In 1951 a psychiatrist named Humphrey Osmond took a job as deputy director of psychiatry at the Weyburn Mental Hospital in Saskatchewan, Canada. For 12 months he collaborated on experiments using LSD before trying it out himself to conclude that this drug could produce profound changes in consciousness. He then recruited volunteers who had taken LSD for their own research, theorizing that this substance was capable of inducing new levels of self-awareness which may have enormous therapeutic potential. In 1953, Osmond and his partner gave LSD to patients struggling with alcoholism. By the end of the 1960s, Osmond had treated over 2,000 patients with a single, large dose of LSD. His research showed that between 40-45% of patients who had taken the drug did not experience a relapse, even after one year.
Throughout the 1950s and 1960s—during the height of the Cold War—the CIA conducted a top-secret project called MK-Ultra, in which the government administered LSD and other drugs on unwitting citizens as an experiment in mind control. The goal of this project was to develop mind-control techniques that could be used on Soviet enemies.
The 1960s saw a dramatic shift in attitudes towards psychedelics. LSD, for example, was popularized during this time by figures like Timothy Leary and Ken Keseys. It became a symbol of rebellion, with many people using it to protest against authority or for recreational use. LSD became associated with anti-war protests, student activism, and free love.
In 1966, the U.S. Congress passed the Drug Abuse Control Amendment, which banned the sale or manufacturing of LSD and other hallucinogens for anything other than testing by doctors or pharmacologists who needed to determine if they should be approved for more widespread medical use. At this time, only the manufacturing of LSD was illegal; personal possession and use of LSD were not punishable by law.
Restrictions became even tighter when The Controlled Substances Act was passed by Congress and signed into law on October 27th, 1970. The CSA placed all psychedelics under Schedule I classification, which means that they are considered to have a high potential for abuse with no accepted medical use. The passage of the CSA launched President Nixon’s War on Drugs, a series of laws and policies passed by the United States government in order to discourage recreational drug use. The legislation included stricter penalties for possession of these now illegal substances, as well as mandatory sentencing guidelines. The Controlled Substances Act effectively put a halt to much of the research that was being conducted on psychedelic drugs.
This graph from the Beckley Foundation shows a large number of scientific articles about psilocybin (another psychedelic drug that was outlawed with the passage of the Controlled Substances Act) published in the 1960s and 70s, and then a strong dropoff right around the time of the passage of the CSA.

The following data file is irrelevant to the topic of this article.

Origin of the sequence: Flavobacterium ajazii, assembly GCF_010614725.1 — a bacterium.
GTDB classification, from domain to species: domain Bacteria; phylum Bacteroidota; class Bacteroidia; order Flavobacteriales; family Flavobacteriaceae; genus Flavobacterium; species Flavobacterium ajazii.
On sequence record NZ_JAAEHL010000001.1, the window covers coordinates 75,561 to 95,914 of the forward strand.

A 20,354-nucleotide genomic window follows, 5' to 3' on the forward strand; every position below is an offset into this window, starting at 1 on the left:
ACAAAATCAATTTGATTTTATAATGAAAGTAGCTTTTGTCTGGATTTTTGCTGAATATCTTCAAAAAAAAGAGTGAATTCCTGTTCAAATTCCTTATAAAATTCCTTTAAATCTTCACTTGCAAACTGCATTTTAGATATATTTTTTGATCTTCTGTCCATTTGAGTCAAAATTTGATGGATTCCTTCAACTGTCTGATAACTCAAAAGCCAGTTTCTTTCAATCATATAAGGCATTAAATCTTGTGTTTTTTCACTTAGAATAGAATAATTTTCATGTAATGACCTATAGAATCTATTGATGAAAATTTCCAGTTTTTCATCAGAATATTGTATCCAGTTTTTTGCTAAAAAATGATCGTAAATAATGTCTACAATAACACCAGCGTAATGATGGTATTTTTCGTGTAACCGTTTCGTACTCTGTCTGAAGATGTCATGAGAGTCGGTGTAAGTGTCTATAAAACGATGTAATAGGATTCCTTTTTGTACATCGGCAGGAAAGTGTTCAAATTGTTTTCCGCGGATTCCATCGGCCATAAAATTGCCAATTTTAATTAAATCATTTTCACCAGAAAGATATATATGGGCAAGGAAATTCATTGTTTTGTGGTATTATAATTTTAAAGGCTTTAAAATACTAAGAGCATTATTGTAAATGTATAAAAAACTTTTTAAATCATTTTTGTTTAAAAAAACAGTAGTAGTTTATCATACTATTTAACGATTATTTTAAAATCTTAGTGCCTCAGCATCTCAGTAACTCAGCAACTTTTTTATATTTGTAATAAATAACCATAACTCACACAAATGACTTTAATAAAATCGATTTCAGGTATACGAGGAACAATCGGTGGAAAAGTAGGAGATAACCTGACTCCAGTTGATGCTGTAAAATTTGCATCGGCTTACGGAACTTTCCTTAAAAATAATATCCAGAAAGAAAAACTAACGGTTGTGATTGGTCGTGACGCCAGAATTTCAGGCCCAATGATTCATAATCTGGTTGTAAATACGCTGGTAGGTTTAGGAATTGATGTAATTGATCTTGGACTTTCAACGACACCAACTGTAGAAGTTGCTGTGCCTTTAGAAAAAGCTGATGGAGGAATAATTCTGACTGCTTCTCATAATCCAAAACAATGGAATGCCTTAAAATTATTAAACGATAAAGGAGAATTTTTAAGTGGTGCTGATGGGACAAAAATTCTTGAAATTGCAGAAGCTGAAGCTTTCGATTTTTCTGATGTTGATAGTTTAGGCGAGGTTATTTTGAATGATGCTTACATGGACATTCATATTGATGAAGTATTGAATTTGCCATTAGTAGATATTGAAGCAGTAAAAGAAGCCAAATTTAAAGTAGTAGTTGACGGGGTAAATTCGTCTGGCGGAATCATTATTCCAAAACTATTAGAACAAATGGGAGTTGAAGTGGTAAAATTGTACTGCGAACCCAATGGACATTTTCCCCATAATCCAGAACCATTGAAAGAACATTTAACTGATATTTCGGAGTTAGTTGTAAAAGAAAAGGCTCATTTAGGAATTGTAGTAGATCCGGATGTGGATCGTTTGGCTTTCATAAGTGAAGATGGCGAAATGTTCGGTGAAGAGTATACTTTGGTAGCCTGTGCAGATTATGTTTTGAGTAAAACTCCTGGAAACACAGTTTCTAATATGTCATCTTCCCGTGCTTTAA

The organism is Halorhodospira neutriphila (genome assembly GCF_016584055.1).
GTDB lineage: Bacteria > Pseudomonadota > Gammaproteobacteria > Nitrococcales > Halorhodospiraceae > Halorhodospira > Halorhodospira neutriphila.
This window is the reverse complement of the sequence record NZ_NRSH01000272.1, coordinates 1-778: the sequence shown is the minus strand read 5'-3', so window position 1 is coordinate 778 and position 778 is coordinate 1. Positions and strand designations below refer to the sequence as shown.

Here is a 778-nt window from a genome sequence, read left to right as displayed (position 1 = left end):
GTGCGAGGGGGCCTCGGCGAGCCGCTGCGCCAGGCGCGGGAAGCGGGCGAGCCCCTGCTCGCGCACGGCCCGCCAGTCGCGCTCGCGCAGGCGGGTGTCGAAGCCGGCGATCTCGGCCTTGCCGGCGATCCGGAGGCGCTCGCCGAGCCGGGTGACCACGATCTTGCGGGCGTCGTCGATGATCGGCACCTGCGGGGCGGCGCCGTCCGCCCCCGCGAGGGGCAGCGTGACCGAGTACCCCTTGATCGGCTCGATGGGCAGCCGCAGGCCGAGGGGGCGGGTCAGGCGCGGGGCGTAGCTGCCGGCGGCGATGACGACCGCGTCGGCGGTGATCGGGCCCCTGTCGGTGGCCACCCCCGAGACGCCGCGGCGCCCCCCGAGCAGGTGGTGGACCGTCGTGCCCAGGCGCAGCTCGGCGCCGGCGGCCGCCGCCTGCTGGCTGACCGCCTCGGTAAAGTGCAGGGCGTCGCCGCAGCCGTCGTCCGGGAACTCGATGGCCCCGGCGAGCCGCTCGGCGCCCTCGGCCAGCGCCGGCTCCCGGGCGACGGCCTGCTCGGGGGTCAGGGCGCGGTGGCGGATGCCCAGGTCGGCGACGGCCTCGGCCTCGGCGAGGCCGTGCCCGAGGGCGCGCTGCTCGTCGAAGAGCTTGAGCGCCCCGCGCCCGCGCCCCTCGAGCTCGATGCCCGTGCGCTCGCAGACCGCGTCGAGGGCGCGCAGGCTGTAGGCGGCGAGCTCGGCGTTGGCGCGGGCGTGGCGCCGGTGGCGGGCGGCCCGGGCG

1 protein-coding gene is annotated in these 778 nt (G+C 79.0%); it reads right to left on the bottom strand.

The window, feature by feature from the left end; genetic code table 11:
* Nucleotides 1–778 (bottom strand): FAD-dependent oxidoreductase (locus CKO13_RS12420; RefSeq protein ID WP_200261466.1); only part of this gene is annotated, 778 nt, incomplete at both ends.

The “Psychedelic Renaissance”
A 2010 study indicated that there are over 30 million people in the United States who currently identify as users of psychedelics. Today, more and more researchers are turning to psychedelics for the possibility of treating depression, anxiety, alcoholism, and other substance use disorders.
In 2017, the psychedelic drug MDMA (also known recreationally as ecstasy) was given “breakthrough” designation by the FDA and is currently being studied as an adjunct therapy treatment for various mental health disorders. Although it is not yet officially approved for use, there have already been promising results in clinical studies.
LSD continues to be an important tool in scientific research. A recent study analyzed 11 randomized-controlled clinical trials on the therapeutic use of LSD in psychiatry, and positive results were observed that indicate that LSD could be used as a potential therapeutic agent in psychiatry, particularly for the treatment of alcoholism.
Additionally, research is currently being conducted on the use of psilocybin (magic mushrooms) for the treatment of Major Depressive Disorder (MDD), addiction, and other mental health conditions. Johns Hopkins Medicine researchers are currently studying the effects of psilocybin on cancer patients with Major Depressive Disorder. Their research suggests that psilocybin may be more effective than traditional antidepressant drugs.
While much more research needs to be done on the use of psychedelic drugs for medicinal and therapeutic purposes, the increase in attention that these substances are seeing during this “Psychedelic Renaissance” is an exciting indicator of what breakthroughs may be in the near future for psychedelics and psychedelic-assisted therapy. Though regulation of psychedelics by the federal government has made approval for these therapies a rigorous and complex process, there is reason to believe that some psychedelics will be available for prescription in the near future thanks to groundbreaking research efforts.